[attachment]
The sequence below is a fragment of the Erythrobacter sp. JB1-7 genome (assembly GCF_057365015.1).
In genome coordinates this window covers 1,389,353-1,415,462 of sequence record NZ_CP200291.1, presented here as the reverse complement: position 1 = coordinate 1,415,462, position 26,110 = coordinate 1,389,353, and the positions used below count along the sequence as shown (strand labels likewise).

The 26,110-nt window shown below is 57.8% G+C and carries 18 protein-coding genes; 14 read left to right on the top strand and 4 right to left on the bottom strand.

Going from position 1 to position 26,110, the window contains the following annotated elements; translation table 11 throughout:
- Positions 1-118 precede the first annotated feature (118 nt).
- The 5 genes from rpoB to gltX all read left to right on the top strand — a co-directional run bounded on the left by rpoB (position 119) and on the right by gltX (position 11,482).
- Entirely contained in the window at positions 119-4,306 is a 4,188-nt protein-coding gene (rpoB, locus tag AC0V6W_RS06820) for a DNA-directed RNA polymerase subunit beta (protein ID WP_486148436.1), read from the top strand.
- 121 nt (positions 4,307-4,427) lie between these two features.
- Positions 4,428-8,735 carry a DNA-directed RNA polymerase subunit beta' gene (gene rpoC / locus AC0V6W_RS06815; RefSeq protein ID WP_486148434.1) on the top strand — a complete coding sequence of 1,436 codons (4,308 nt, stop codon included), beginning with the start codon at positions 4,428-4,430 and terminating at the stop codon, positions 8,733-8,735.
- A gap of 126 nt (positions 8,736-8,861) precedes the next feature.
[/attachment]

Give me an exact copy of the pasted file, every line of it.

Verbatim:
The sequence below is a fragment of the Erythrobacter sp. JB1-7 genome (assembly GCF_057365015.1).
In genome coordinates this window covers 1,389,353-1,415,462 of sequence record NZ_CP200291.1, presented here as the reverse complement: position 1 = coordinate 1,415,462, position 26,110 = coordinate 1,389,353, and the positions used below count along the sequence as shown (strand labels likewise).

The 26,110-nt window shown below is 57.8% G+C and carries 18 protein-coding genes; 14 read left to right on the top strand and 4 right to left on the bottom strand.

Going from position 1 to position 26,110, the window contains the following annotated elements; translation table 11 throughout:
- Positions 1-118 precede the first annotated feature (118 nt).
- The 5 genes from rpoB to gltX all read left to right on the top strand — a co-directional run bounded on the left by rpoB (position 119) and on the right by gltX (position 11,482).
- Entirely contained in the window at positions 119-4,306 is a 4,188-nt protein-coding gene (rpoB, locus tag AC0V6W_RS06820) for a DNA-directed RNA polymerase subunit beta (protein ID WP_486148436.1), read from the top strand.
- 121 nt (positions 4,307-4,427) lie between these two features.
- Positions 4,428-8,735 carry a DNA-directed RNA polymerase subunit beta' gene (gene rpoC / locus AC0V6W_RS06815; RefSeq protein ID WP_486148434.1) on the top strand — a complete coding sequence of 1,436 codons (4,308 nt, stop codon included), beginning with the start codon at positions 4,428-4,430 and terminating at the stop codon, positions 8,733-8,735.
- A gap of 126 nt (positions 8,736-8,861) precedes the next feature.